2014 discovery of Cannons Excites Town of Cannon Beach
The two half-ton cannons found on the Oregon coast have returned after a six-year restoration at the Center for Marine Archeology and Conservation at Texas A & M university. They were finally put on display at the Columbia River Maritime Museum in Astoria on May 24—and their secrets revealed to the public. Remarkably, one of them bears markings showing it was cast at the London foundry of Wiggin & Graham in 1807, fired an 18 pound cannon ball, and weighed 10-0-4 (10 hundredweight, 0 stone, 4 pounds) or about half a ton.
All the evidence points to the guns being from the American naval vessel USS Shark, an 86′ fast topsail schooner wrecked at the notorious mouth of the Columbia River on September 10, 1846. All the crew of 70 survived and were able to row ashore at low tide. While the crew began building shelters, a section of the ship’s deck broke away from the wreck and drifted south. It washed ashore 30 miles south near Arch Cape, where one of the seamen found it in the breakers with three cannons and a windlass still attached. However, the wreckage quickly disappeared under the shifting sands.
The crew camped at the remote settlement of Astoria for the next three months until a Hudson Bay ship could be chartered to take them back to the east coast. The wreck was forgotten until 1898, when one of the cannons was recovered from the beach, and the resort town that grew up nearby was later re-named Cannon Beach. Another 110 years passed before the guns re-appeared in February 2008, after powerful winter storms had eroded the Arch Cape beach.
Miranda Petrone, a 12-year-old from the Portland area, was walking on a beach with her father Michael; the tide was out and they were exploring the “ghost forests”-the remains of ancient trees drowned by the encroaching sea centuries ago– exposed for the first time in 50 years. Amongst the tangle of roots and stumps, she noticed a rocky mass with a patch of rust. Looking closer, the two beachcombers realized this was something man-made, covered with a thick crust of hardened sand, pebbles and shells.
They dug around the object with their hands then walked back to their beach house and called the nearest state park campground to report the find. They reached a park ranger who appreciated the potential significance of their discovery and within hours, state officials were on the scene. Plans were made to excavate the object the next day before the shifting sand re-claimed it. Incredibly, as a crowd gathered to watch, another visitor, Sharisse Repp, looked seaward and spotted something unusual that proved to be the second cannon. The local police made sure nothing was disturbed overnight.
The next day, a team from Oregon State Parks dug under the objects so a back hoe could hoist them out of the sand and carry them back to a safe location. It was only then that the Petrones and everyone else could see the outline of the cannons’ shape and the heavy wooden mounts they sat on. The guns spent the next year in tanks of brine in the Nehalem Bay state park. They were identified as carronades—close-range weapons favored for small warships that were about a quarter the size and weight of long-range cannons.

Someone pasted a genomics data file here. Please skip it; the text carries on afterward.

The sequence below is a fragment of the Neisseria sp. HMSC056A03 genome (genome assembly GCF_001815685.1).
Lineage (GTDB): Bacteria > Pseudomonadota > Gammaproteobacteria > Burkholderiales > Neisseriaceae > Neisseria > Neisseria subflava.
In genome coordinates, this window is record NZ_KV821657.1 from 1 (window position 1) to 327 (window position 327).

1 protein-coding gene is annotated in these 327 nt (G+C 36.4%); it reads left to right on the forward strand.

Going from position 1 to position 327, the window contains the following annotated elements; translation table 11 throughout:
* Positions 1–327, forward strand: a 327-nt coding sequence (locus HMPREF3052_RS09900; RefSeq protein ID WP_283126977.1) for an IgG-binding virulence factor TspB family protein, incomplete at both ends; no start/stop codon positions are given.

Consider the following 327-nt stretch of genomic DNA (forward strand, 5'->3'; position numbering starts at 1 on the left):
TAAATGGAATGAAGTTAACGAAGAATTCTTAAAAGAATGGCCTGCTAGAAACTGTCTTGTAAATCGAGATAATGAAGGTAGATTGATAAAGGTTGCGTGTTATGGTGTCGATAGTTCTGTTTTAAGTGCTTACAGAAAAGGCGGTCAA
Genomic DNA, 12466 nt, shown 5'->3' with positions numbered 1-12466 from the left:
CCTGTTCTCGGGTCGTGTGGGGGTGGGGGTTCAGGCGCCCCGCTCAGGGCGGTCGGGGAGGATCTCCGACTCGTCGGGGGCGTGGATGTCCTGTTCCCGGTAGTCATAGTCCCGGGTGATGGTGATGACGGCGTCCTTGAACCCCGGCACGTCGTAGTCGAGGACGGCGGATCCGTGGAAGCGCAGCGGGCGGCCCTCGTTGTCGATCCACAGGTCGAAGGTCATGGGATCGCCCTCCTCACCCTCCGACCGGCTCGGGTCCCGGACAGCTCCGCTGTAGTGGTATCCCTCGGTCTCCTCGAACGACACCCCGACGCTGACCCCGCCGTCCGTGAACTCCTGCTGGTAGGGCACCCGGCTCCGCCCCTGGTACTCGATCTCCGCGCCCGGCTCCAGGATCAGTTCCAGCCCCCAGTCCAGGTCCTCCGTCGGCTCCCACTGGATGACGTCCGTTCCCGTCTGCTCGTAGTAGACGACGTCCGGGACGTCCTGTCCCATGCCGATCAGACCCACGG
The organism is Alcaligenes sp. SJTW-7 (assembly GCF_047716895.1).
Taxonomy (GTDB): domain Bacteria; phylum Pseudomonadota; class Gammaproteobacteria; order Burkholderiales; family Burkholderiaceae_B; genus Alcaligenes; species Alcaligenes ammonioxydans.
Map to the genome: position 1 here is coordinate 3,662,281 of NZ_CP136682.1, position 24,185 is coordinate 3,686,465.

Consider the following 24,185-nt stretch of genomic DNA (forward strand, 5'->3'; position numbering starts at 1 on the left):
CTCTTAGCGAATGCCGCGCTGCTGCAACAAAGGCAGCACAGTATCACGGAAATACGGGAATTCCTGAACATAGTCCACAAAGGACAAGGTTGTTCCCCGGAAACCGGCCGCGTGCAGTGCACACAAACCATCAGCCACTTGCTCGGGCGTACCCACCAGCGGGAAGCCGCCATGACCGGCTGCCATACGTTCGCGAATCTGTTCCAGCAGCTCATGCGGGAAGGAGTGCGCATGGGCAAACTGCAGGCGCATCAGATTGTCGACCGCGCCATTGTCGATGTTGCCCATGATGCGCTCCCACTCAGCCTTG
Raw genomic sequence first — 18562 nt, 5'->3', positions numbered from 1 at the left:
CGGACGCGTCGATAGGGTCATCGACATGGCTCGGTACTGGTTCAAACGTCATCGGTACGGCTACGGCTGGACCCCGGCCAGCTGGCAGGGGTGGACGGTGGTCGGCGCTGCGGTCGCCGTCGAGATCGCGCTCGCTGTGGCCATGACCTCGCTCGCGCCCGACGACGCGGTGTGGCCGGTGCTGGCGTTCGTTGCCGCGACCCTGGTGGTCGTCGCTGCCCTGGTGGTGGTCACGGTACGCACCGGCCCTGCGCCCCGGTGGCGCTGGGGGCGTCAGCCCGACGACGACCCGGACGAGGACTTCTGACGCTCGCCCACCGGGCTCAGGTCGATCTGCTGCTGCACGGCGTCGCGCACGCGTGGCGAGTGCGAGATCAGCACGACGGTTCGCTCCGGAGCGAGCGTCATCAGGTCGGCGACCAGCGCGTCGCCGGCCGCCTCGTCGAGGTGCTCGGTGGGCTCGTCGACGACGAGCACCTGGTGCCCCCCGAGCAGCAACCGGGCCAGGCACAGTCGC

In 2009, when an agreement was reached with Texas A & M University, the cannons were trucked to Texas still in their tanks and began a full conservation that lasted several years. Once the hardened sand and rock were carefully chipped away, the cannons were sent to an electronic reduction vat for nine months to pull out the chlorides that leached into the metal from the salt. That was followed by more baths to prevent any further corrosion.
Five years later in May 2014, they were both returned to the Columbia River Maritime Museum in Astoria in amazingly good condition, considering they had been underwater for so long. “We’re honored, and very excited,” said Dave Pearson, deputy director of the museum. ” This is at the dawn of the Oregon territory. These artifacts never before displayed are a key component of Astoria’s history.” The guns sit on new wooden carriages in a climate-controlled cases. The new exhibit also features an officer’s sword found in the 1970s and Shark rock, a large boulder into which survivors of the shipwreck carved their name.
The Shark’s visit was intended to show the US flag in the Oregon Country, which was jointly administered by the US and Great Britain. The crew had sailed 100 miles upriver to Fort Vancouver, run by the Hudson Bay Company where they found HMS Modeste–a British 120′ sloop of war launched at Woolwich Dockyard in 1837, which bristled with eighteen powerful guns.
However, the British officers were intent on maintaining good relations with the American pioneers, organizing excursions, balls, picnics, and horse races. They performed almost a dozen plays, the first recorded in the Pacific Northwest, which were the most popular of these entertainments. Local American women were enlisted to perform the female roles in works by Henry Fielding and other playwrights popular in London.
In late October, the shipwrecked crew of the Shark learned that the boundary dispute had already been settled at the forty-ninth parallel in the Oregon Treaty, signed on June 15. By 1860, the Hudson’s Bay Company had abandoned Fort Vancouver and moved its operations across the border into Canada.
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